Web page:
October 20, 2005
by Martin Lehfeldt
AS THE executive of a membership organization of grantmakers, I am professionally value-neutral on the subject of what people should support. Our association has hundreds of generous institutional members whose leaders run the gamut from liberal social activists to extreme conservatives. It is not my job to question the worth of any philanthropy. So long as someone’s charity is not doing harm to others, I try not to stand in judgment.
At a more personal level, I applaud every time anyone succumbs to a charitable impulse. From my perspective, any concrete demonstration of love for humankind by a gift or a voluntary act of kindness is both noble and ennobling. I also consider a sense of responsibility for one’s neighbor to be not simply a tenet of my religious faith but also one of the highest expressions of citizenship.
However, the longer I remain in the field of philanthropy, the more convinced I become that we may too often be trying to measure effective grantmaking by the wrong criteria. Instead of asking questions like “Should philanthropy be responsive or strategic?” we might be better served by scrutinizing the ultimate purposes of our philanthropy. It could well be that motive trumps methodology.
Our organization’s board recently adopted a set of six guiding principles that it soon will offer to the membership as a guide to responsible and accountable philanthropy. The first states simply: “We will strive to serve the public good.” At one level, as a cynic observed, “That sounds like something from the Boy Scout oath.” However, the longer you study that axiom, the more challenging it becomes. What, after all, is the public good?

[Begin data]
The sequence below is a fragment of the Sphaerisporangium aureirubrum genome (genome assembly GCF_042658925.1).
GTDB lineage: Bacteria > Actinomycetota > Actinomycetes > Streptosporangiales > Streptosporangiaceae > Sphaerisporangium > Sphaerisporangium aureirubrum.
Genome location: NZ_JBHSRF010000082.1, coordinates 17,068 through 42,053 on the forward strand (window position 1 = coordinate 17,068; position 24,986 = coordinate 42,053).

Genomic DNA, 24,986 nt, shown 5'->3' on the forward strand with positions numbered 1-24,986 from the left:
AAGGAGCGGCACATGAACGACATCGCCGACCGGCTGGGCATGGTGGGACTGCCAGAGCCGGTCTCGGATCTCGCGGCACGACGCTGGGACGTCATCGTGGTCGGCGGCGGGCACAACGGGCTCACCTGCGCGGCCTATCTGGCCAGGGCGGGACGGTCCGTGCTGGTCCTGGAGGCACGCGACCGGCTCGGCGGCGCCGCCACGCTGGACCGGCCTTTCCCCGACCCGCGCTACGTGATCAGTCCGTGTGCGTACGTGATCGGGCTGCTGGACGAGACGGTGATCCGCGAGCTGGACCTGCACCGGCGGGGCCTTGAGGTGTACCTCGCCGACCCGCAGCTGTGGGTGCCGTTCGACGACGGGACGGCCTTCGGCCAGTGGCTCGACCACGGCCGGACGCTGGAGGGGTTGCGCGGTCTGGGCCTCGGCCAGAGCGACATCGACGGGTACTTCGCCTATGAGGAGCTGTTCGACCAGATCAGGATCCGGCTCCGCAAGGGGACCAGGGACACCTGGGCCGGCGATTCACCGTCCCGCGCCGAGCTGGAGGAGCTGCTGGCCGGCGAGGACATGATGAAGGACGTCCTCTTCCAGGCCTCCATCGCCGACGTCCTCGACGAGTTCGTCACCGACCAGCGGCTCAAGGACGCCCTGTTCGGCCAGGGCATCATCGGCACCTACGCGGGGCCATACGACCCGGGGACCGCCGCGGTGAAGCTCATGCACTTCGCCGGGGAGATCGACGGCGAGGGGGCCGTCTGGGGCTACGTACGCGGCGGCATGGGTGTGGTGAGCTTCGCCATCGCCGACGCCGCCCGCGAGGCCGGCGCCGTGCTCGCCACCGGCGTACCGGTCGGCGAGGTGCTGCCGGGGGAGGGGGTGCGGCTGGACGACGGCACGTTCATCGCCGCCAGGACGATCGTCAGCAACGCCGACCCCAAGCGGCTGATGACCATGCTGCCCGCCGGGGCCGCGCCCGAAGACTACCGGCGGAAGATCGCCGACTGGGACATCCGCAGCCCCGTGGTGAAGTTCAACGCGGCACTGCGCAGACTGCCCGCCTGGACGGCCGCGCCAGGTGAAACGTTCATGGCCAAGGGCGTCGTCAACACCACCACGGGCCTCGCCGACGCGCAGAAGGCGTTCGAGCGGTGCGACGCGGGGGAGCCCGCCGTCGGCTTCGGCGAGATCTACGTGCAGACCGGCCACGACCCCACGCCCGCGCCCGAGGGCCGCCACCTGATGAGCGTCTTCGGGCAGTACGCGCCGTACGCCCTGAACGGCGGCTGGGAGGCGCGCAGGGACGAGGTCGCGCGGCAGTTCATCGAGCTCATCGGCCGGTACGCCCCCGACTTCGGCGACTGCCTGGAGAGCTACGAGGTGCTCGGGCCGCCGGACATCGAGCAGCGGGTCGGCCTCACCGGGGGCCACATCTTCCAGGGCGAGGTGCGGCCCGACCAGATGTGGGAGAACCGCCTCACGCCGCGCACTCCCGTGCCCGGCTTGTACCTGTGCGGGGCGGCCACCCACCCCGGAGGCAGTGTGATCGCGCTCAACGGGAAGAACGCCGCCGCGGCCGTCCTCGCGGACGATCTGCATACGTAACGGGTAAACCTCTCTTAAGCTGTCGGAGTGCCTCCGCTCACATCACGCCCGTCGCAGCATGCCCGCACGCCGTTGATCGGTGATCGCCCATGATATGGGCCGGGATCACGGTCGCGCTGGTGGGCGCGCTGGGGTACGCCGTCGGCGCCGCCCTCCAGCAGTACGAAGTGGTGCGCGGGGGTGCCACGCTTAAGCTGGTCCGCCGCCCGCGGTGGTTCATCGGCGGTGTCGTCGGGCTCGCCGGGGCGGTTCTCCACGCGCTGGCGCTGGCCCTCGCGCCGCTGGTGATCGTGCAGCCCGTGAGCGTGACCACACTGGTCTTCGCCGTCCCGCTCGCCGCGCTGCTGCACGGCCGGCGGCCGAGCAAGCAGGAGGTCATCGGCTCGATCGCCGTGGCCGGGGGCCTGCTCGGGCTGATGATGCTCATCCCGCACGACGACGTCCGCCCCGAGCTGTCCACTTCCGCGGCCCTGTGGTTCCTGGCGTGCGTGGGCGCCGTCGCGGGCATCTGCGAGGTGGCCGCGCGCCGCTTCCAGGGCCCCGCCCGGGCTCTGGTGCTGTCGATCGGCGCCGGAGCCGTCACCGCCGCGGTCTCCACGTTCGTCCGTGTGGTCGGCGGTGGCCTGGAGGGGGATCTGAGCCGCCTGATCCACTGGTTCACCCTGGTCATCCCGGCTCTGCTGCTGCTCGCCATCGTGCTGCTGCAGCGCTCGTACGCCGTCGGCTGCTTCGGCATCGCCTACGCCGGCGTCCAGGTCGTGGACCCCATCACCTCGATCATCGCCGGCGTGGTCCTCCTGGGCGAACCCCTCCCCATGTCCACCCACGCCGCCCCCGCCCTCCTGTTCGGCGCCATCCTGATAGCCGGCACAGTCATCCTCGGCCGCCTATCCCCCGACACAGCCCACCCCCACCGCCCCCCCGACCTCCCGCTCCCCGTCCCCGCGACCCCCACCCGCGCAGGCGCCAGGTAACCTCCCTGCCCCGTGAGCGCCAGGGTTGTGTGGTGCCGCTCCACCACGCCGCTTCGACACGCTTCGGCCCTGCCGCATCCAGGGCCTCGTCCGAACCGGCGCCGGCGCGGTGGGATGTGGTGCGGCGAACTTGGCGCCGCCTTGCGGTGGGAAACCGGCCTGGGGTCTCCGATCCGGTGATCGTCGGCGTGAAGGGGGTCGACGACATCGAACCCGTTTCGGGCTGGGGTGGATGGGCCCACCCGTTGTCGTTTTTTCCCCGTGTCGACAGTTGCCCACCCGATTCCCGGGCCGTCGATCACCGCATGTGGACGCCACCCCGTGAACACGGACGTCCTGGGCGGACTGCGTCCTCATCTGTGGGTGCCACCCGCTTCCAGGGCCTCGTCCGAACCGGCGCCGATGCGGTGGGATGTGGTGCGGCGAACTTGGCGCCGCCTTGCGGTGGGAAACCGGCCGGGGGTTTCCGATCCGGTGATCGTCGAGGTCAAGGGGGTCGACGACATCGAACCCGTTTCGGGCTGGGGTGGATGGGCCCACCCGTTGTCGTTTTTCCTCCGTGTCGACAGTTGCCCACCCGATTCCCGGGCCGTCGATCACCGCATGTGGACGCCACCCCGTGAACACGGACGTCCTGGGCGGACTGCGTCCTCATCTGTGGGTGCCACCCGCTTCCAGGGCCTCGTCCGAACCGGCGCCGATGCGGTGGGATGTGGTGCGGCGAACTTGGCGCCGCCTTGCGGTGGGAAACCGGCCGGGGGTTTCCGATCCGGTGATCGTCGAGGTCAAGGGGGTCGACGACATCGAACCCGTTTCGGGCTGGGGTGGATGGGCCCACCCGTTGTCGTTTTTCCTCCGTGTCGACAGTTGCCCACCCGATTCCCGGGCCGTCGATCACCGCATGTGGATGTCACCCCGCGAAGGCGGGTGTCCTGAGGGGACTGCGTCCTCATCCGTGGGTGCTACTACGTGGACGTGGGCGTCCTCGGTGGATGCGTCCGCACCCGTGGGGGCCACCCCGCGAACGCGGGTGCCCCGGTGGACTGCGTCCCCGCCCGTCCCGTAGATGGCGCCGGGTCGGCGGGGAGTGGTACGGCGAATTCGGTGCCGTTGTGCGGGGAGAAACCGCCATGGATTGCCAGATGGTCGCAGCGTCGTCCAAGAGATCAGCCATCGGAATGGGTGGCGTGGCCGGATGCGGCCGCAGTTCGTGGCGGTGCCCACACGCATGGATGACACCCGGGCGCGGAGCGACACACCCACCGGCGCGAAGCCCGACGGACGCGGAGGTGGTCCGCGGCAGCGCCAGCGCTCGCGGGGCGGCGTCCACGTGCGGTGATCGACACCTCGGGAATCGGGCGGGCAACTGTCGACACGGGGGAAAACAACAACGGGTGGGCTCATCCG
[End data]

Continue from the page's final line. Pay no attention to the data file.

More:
Foundations exist because of a contract they have forged with government. Our lawmakers have determined that they are willing to forego taxing the wealth that creates foundation assets with the understanding that those resources will be used to benefit all of society. However, if portions of that society do not benefit from foundation largesse, isn’t it reasonable to ask whether philanthropy is completely fulfilling the terms of its contract.
As an example, people who labor in the foundation vineyard have a very clear sense of how the gap is widening between the rich and the disenfranchised of the world. They regularly read grant proposals from the helping agencies that approach them for assistance. And yet, despite valiant efforts by some parts of the field, organized philanthropy has a less than stellar track record of improving the lives of those who are fighting just to hang on.
Granted, foundation giving has indeed helped to soften the burden of poverty for many people. Nonetheless, that kind of charitable support is very different from helping people to lead self-sufficient lives – something that the renowned philosopher and physician, Maimonides, placed at the top of his hierarchy of giving. What would happen, one wonders, if organized philanthropy were to mobilize its growing resources for an all-out campaign to ensure a living wage for every employed person in the country?
Here’s another example. Comm
Martin Lehfeldt is president of the Southeastern Council of Foundations.
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